Sunday, 12 February 2012

What is Madness? 1
Is reality partly made from language?

Lacan's theories are not widely known in the academic and clinical circles in which I've found myself. And despite his popularity for the wider public, the Lacanian analyst Darian Leader is not much read in these circles either. Speaking for myself I've tried a few of his books over the years, and got a great deal out of his earlier work (e.g. Freud's Footnotes) whilst increasingly struggling with the number of unanswered questions which too often seem to pose as answers in his later work (e.g. in Why Do People Get Ill?). (The kind of standard rhetorical device used by Leader comes worryingly close to those beloved of historical conspiracy theorists: 'Might it not be that [insert the author's speculation here]...' to which the answer must always be: 'Yes it might - it is after all a logical possibility. Whether it is an empirical likelihood is however something for which we now require evidence or argument.') Leader's latest work however is entitled 'What is Madness?' and in this and subsequent posts I intend to take a critical look at the specifically Lacanian elements of Leader's presentation.


What is Madness? begins with a helpful and interesting revisiting of the idea of 'quiet madness' - of insanity not at all immediately apparent to the observer which may lay sequestered away within the mind for years before - if ever - showing itself. Paranoia too is clearly presented as resulting from the mind's total disowning of unthinkable (because unbearable) thoughts. Something recognisably Lacanian starts to make an appearance in Chapter 2 ('The Basics') when Leader is considering delusions of reference and the psychotic experience of an inanimate world which is 'talking to' the patient (p. 43):

As reality decomposes in certain moments of psychosis, we find clues as to how it has been built up and constructed in the first place. The neighbour's gossip, the allusions in the street, the remarks in the newspapers, the talking neurones and the brick that sends a message all show that the world has started to speak. Everything in that person's reality has become a sign, communicating to them, whispering to them, addressing them: if reality was once silent, now it can't stop talking. And for reality to be able to do this, doesn't it suggest that it is made, in part, from language?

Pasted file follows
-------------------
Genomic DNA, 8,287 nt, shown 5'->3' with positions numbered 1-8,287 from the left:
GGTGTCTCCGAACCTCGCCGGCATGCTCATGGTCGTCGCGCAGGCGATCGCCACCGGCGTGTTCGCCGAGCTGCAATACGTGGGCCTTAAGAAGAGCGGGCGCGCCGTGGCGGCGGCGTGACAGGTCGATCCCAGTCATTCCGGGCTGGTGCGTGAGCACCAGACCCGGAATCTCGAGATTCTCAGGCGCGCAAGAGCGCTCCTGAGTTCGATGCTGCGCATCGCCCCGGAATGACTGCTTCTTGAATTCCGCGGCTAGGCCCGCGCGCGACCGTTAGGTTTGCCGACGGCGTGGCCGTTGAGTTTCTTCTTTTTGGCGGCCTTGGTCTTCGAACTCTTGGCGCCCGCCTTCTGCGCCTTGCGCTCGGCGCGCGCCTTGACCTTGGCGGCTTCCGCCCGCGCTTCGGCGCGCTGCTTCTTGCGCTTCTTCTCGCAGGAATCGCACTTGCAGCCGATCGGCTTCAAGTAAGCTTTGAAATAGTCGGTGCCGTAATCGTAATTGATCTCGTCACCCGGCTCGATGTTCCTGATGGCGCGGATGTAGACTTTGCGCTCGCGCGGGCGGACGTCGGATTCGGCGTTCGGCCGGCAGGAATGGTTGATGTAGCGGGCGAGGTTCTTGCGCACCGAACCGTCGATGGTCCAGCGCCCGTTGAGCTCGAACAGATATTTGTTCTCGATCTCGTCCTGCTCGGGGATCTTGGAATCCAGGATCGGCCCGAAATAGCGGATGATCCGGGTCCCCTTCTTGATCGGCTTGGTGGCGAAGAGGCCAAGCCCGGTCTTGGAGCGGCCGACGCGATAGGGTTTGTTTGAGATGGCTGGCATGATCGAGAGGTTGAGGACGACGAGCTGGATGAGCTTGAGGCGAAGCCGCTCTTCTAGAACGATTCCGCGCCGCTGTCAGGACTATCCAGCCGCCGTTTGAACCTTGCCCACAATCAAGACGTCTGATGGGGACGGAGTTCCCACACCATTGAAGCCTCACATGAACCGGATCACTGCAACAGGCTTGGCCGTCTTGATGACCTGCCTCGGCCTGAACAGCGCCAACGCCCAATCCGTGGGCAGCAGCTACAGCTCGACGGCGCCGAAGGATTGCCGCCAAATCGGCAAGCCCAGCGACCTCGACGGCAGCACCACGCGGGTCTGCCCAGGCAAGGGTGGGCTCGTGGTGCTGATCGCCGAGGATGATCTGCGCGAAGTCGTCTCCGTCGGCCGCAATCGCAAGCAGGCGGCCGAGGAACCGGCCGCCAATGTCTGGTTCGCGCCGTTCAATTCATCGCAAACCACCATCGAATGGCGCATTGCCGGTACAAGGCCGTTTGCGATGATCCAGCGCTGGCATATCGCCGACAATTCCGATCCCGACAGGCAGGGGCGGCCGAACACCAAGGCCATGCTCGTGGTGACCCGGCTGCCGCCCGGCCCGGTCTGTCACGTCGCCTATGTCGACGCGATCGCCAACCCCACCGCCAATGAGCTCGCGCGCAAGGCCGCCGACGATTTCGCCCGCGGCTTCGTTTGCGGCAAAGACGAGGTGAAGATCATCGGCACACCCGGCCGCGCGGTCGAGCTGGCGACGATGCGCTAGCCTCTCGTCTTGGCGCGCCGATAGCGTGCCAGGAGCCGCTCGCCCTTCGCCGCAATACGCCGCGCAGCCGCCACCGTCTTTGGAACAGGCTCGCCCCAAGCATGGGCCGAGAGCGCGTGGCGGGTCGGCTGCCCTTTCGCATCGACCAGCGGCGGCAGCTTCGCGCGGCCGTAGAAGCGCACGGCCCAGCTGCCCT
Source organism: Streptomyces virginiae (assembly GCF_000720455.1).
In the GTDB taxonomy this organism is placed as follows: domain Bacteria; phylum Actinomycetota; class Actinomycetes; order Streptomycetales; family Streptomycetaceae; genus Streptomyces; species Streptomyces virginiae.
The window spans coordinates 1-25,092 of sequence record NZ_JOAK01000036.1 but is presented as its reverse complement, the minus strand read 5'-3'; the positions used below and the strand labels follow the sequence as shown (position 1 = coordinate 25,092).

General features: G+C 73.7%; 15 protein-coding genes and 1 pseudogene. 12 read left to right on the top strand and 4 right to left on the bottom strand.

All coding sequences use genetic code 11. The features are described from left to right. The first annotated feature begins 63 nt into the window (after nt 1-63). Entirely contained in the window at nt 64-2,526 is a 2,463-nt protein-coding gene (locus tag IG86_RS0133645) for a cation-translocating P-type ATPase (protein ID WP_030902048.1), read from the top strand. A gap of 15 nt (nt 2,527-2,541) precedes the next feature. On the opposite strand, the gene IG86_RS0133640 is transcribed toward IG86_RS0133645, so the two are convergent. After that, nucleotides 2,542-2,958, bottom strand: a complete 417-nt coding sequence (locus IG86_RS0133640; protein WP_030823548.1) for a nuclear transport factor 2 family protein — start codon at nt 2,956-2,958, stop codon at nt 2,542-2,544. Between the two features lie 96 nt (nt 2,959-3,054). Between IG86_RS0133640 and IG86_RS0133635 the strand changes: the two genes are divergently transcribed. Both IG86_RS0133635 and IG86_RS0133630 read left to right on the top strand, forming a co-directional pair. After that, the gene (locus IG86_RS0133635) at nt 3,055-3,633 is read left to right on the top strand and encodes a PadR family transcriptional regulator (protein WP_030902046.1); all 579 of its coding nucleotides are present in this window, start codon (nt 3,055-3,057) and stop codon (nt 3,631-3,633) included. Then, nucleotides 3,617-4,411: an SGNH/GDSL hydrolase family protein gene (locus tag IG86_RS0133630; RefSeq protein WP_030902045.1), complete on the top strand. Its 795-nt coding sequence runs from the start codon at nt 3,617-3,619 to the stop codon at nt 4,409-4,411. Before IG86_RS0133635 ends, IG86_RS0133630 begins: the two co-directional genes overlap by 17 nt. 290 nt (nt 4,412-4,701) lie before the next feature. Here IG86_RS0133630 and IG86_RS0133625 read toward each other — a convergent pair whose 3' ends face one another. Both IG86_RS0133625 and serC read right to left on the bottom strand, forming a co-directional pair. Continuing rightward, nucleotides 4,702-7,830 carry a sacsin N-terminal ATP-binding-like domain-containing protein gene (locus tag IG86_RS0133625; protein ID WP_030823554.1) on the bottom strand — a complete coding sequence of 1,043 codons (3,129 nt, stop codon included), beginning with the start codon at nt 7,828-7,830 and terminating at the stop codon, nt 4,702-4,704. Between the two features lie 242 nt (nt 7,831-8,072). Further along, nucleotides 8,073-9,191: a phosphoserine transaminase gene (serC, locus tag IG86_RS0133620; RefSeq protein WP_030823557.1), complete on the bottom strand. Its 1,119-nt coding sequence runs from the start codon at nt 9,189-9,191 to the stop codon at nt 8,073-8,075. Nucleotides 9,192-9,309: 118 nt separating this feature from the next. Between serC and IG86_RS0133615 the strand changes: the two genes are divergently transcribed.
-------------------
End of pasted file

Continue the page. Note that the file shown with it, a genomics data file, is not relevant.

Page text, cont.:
My question concerns the meaning of this last sentence. Leader doesn't tell us what he means by the phrase 'reality is partly made from language'. Clearly this is a hugely ambiguous phrase which could mean many things or nothing depending on the context of its deployment. How are we to employ it here? Leader doesn't tell us, but here is my best guess: What he is talking about is not reality qua tables and teapots being constituted by language, but rather our experience - our comprehending encounter with the teapot - as being constituted by language. The word 'reality', in other words, is being used as we might in phrases such as 'his reality', 'her reality'. Reading it in this way enables us to avoid bizarre thoughts about teapots being made out of words instead of or as well as porcelain or steel. We still need to understand the sense of 'constituted' however. And here is my second suggestion: my experience can be said to be partly constituted by language if the criteria for the apt ascription to me of an experience require that I be able to manifest various linguistic competencies. So: Do I understand what a teapot is? To be said to understand this I must be able to a variety of non-linguistic things - such as reach for it to pour out the tea, but also a variety of linguistic things - such as say what it is, or point to it on hearing your words 'where is the teapot?'

Now we have an intelligible reading, albeit one which Leader does not himself give us, for the idea of reality being partly made from language. So now we can ask ourselves whether an understanding of the significance of this (- of this fact that we are languaged beings for grasping the form our experience takes) itself sheds any light on the fact that the world can be experienced as sending messages to us. I cannot myself see that or how it does. Why should the fact that competencies in talking partly constitute my capacity to experience teapots shed any light on the the preconditions for psychotically imagining a teapot talking to us? If this counts as one thing shedding light on the conditions of possibility for some other thing then light-shedding seems to have become an extraordinarily easy activity in which to engage. Of course, this may not be the right way to read the idea of reality being partly made from language. Whether there is another way to read this will be something I'll keep an eye on in subsequent posts.